The results from using Stein shrinkage 

Stein shrinkage improved the wMAE for all of our parameters of interest. For any single parameter, like sensitivity, the gains were moderate; however, summing up all the improvements resulted in a noticeable lift to optimization. This was especially the case because the wMAE improvements were larger among our smaller submarkets, resulting in a better ordering of optimal submarkets in which to invest. This allowed us to avoid mistargeting too much of our limited promotion budget to smaller, more variable submarkets. 

The larger wMAE gain in smaller submarkets was also critical in avoiding the long-term risk of frequently changing promotion levels on our smallest submarkets, which would have deterred consumers and hurt the development of these submarkets. Last, and most importantly, Stein shrinkage allowed us to use the most business-relevant loss function of wMAE while still ensuring that our smallest submarkets had high-quality estimates. By making plausible recommendations in even our smallest submarkets and optimizing for aggregate business results, we successfully built trust in the recommendations, generated large gains from the optimization, and generated excitement for continued use of the system. 


When estimating the treatment effect for different segments, variance poses a number of issues. It increases error size and can lead to a misleading ordering of the most affected segments, with smaller segments exhibiting more extreme effects because of their larger variances. To address these issues at DoorDash while optimizing promotions, we had notable success using Stein shrinkage. Stein shrinkage is a form of regularization that accepts some bias in order to constrain variance by shrinking estimates toward the global mean in proportion to their sampling variance.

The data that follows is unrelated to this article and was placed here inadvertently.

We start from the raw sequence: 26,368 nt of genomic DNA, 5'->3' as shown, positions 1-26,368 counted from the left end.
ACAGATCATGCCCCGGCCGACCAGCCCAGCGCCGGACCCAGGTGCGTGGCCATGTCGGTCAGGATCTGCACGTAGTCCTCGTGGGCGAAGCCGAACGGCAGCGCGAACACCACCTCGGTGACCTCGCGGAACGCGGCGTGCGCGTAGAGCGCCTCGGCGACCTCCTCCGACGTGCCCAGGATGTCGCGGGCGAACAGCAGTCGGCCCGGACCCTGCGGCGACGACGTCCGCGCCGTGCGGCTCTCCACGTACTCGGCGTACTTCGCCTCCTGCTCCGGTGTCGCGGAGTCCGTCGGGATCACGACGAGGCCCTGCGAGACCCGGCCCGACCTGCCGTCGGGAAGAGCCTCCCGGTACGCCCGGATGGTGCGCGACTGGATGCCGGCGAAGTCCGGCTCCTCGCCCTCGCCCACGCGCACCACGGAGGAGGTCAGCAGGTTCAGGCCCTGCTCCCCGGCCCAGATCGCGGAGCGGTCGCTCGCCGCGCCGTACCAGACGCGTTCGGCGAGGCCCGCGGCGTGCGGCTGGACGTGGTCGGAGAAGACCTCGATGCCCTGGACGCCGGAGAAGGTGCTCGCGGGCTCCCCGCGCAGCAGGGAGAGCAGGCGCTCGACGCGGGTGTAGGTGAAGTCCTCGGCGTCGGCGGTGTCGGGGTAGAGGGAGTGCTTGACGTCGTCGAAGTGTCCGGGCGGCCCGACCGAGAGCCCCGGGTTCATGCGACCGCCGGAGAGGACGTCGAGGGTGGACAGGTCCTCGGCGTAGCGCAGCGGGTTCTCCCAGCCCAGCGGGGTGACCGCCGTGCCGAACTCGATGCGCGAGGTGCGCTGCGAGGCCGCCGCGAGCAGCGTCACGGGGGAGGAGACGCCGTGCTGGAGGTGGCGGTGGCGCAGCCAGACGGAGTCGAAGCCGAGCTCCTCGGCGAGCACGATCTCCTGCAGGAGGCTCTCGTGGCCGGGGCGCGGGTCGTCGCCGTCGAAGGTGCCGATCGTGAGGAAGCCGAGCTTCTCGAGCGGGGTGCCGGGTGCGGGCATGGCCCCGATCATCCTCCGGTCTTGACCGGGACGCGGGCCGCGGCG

Zooming out, we want to offer two concluding thoughts on Stein shrinkage. Firstly, the JSE actually was the original innovation in using regularization to improve variance at the expense of bias; widely popular shrinkage techniques like Ridge and Lasso were all preceded by the JSE. Despite still being broadly useful, the JSE is not as universally known or taught today as are other forms of regularization. Secondly, regularization and bias-variance tradeoffs are well-known considerations in predictive modeling. But these techniques are not as widely used when analyzing experiment data. By convention, experiment analysis to this day is conducted primarily according to strictly frequentist approaches that aim for unbiasedness. There are almost certainly times this convention is unhelpful, however, and it instead makes sense to minimize the error of our estimates. 


Thank you to the DoorDash Causal Inference Reading Group (including Abhi Ramachandran, Yixin Tang, Lewis Warne, Stas Sajin, Dawn Lu, and Carol Huangci) for contributing to the ideas in this post. Thanks also to Alok Gupta, and Han Shu for reviewing the blog post. Lastly, an enormous thank you to Ezra Berger for the many improvements and iterations on the draft of the blog post.